- FM Sitharaman has proposed a new scheme to boost local cell phone manufacturing.
- The scheme will be detailed in the coming days.
- It is likely to attract more players to begin manufacturing mobile phones in India.
In her Budget 2020 speech presented in the Parliament, union finance minister Nirmala Sitharaman proposed a government scheme that will boost the manufacturing of cell phones and electronic equipment in India. The announcement comes as an extension of the government’s flagship ‘Make in India’ programme that, FM says, will encompass major disruptions in the country’s tech domain. Mobile phone manufacturing is a crucial sector that needs robust regulations and provisions to attract more foreign players, which ultimately impacts over 800 million consumers.
Sitharaman said the details on the scheme will be announced soon. We can expect more waive-offs on the import duty that is currently levied on components such as smartphone and television displays. The unnamed scheme will also boost the production of electronic equipment and semiconductors that are integral for the assembly for consumer-end devices such as mobile phones, tablets, televisions, and more.
Currently, mobile phone manufacturers such as Samsung, Oppo, and Xiaomi have begun producing their smartphones locally, as opposed to mere device assembly earlier. Other players are following the move to escape the heavy taxes imposed on imported electronic items. Local manufacturing units also create more employment in the country something that is another major focus area of the central government. Not only the domestic manufacturing of mobile phones, but the government also wants the companies to aggressively venture into R&D within the country.
Will iPhone get cheaper?
Nothing is certain right now, at least not until the government comes out with the proposed policy. But if Apple starts ramping up manufacturing of the iPhone in India, the device is bound to get cheaper. Other phones that are manufactured in India will also likely get cheaper but the impact, in relative terms, can be significant on the iPhone because the way Apple pegs the Dollar-Rupee rate. In Apple calculation this rate is often more than Rs 90.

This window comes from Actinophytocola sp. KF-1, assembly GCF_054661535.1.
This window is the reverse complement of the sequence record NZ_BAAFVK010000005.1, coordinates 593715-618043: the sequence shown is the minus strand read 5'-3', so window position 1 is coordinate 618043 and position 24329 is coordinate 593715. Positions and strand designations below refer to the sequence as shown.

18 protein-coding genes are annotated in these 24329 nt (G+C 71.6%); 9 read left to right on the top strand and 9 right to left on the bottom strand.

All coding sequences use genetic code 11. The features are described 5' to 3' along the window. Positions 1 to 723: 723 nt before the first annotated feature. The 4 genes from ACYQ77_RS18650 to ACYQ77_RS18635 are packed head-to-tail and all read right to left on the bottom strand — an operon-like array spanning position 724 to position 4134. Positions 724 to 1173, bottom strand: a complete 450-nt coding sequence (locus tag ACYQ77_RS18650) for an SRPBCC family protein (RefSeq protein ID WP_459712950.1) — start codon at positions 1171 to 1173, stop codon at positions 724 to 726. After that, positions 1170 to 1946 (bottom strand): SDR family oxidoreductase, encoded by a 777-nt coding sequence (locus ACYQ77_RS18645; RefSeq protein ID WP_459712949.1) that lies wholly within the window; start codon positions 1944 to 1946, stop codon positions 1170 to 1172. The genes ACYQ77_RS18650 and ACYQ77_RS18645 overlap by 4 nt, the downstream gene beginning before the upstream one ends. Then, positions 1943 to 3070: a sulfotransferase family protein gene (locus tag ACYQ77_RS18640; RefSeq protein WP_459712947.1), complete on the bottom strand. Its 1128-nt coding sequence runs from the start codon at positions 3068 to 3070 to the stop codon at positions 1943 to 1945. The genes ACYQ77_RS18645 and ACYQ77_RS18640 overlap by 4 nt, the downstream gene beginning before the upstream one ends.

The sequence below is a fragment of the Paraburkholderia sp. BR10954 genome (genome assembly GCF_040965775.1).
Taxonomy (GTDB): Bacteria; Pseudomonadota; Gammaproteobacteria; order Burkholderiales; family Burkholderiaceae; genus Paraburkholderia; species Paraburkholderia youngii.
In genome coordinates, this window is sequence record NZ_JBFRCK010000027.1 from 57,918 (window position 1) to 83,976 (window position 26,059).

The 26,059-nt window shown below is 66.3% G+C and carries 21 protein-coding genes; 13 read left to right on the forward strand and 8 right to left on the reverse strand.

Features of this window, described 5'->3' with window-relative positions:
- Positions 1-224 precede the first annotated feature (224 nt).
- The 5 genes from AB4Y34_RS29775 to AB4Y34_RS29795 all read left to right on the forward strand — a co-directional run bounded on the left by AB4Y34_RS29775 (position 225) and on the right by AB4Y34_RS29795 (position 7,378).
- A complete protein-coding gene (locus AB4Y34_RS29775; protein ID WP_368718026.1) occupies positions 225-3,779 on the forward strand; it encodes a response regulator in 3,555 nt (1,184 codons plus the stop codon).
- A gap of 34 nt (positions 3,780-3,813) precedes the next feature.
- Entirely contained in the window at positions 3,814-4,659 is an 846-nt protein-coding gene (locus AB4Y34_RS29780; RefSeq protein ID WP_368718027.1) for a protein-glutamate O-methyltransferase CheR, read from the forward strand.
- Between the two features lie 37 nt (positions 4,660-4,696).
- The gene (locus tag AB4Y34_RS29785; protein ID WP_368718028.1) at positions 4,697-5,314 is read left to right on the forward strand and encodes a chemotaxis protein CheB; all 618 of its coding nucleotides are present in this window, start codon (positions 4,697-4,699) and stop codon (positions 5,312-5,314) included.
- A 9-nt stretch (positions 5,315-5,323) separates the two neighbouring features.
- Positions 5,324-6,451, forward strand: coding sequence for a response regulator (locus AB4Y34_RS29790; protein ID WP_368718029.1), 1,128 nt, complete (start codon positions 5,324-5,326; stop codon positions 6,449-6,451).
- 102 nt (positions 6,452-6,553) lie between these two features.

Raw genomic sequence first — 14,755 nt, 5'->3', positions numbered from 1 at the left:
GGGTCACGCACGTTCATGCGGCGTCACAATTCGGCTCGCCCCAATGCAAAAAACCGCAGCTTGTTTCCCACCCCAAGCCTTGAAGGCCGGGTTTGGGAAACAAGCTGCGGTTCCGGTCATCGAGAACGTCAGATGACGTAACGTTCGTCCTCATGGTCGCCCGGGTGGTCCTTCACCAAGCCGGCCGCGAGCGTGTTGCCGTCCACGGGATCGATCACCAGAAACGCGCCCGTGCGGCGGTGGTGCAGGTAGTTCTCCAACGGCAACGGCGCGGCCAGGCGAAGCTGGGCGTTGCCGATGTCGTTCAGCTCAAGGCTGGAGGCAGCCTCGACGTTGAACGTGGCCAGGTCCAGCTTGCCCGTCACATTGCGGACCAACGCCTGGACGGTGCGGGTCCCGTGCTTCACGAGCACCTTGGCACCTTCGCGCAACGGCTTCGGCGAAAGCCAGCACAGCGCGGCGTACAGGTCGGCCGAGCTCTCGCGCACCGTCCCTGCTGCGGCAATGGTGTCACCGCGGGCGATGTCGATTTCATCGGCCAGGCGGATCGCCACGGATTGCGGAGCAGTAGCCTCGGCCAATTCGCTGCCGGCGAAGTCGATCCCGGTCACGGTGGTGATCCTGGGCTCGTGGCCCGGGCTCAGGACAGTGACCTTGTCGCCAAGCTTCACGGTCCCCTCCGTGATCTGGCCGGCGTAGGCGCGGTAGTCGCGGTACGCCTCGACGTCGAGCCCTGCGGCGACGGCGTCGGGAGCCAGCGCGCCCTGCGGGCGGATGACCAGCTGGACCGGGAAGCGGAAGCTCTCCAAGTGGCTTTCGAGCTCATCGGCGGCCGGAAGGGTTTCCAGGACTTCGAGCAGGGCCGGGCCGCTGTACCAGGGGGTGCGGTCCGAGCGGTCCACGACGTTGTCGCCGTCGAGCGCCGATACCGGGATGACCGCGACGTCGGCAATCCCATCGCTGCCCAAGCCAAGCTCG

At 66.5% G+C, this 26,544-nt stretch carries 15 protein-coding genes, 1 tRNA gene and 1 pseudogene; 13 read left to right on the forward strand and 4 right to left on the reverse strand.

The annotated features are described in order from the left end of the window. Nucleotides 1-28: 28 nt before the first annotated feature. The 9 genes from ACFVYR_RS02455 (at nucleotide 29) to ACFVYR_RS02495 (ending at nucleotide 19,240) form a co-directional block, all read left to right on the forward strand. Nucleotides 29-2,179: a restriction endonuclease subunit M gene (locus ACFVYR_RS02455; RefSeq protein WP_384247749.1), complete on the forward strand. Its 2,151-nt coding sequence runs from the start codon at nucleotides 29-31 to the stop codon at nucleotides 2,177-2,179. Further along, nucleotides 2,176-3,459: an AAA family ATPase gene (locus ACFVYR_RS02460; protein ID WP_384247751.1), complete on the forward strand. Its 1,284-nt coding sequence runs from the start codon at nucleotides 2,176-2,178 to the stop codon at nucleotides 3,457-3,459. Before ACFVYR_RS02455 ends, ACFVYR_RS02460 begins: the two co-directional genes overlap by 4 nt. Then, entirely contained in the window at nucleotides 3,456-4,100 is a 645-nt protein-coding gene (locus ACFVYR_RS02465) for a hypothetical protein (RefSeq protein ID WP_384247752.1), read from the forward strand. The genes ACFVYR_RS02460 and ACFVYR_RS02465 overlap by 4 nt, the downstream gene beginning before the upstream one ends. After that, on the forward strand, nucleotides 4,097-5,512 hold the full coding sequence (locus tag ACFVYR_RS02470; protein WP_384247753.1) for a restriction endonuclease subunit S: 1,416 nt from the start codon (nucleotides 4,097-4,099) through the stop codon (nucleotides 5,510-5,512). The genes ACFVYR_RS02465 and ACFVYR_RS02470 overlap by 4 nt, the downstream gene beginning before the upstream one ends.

Domestic manufacturing of mobile phones has also been fruitful for some companies, including Apple, in India. Contrary to its earlier position in Indian smartphone market, Apple now enjoys a share of 4 per cent, which is significantly higher, thanks to the local production of the company’s hit mobile phone iPhone XR.
Wistron, the company that possesses the contract to manufacture the iPhone for Apple, opened its third facility in India in a bid to ramp up the production. Another Apple supplier Salcomp is taking over Nokia’s closed facility in Chennai to scale up manufacturing. The iPhone models such as iPhone 6S, iPhone XR are now made in India, however, most intricate parts are still imported.
Producing iPhone locally has led to frequent price drops on iPhone units ensuring affordability something that a major chunk of Indian customers has always demanded. iPhone XR is available for as low as Rs 42,990 in India, which is on par with the pricing of smartphones from companies such as OnePlus and Samsung.
Besides, Apple has been in talks with the government to open its retail stores in India to proliferate into the consumer segment that shops products offline. A recent report has claimed that Apple is ready to launch its online marketplace in India, in competition to its partner websites such as Flipkart and Amazon.
Allocation for quantum computing
While the union budget dealt largely with weightier issues like health, education and defence, the finance minister in her speech also touched upon some topics that would be of interest to people who read tech news. One of these topics is quantum computing, a new emerging form of computing that a number of countries and companies are researching. The minister in her speech said that India will allocate Rs 8000 crore in the next five years in areas related to quantum computing research. For now quantum computing remains a research topic in labs across the world, although Google recently said that it has managed to create a quantum computer that can do real-world calculations. Challenges, however, remain and so far there is no commercial application of quantum computing.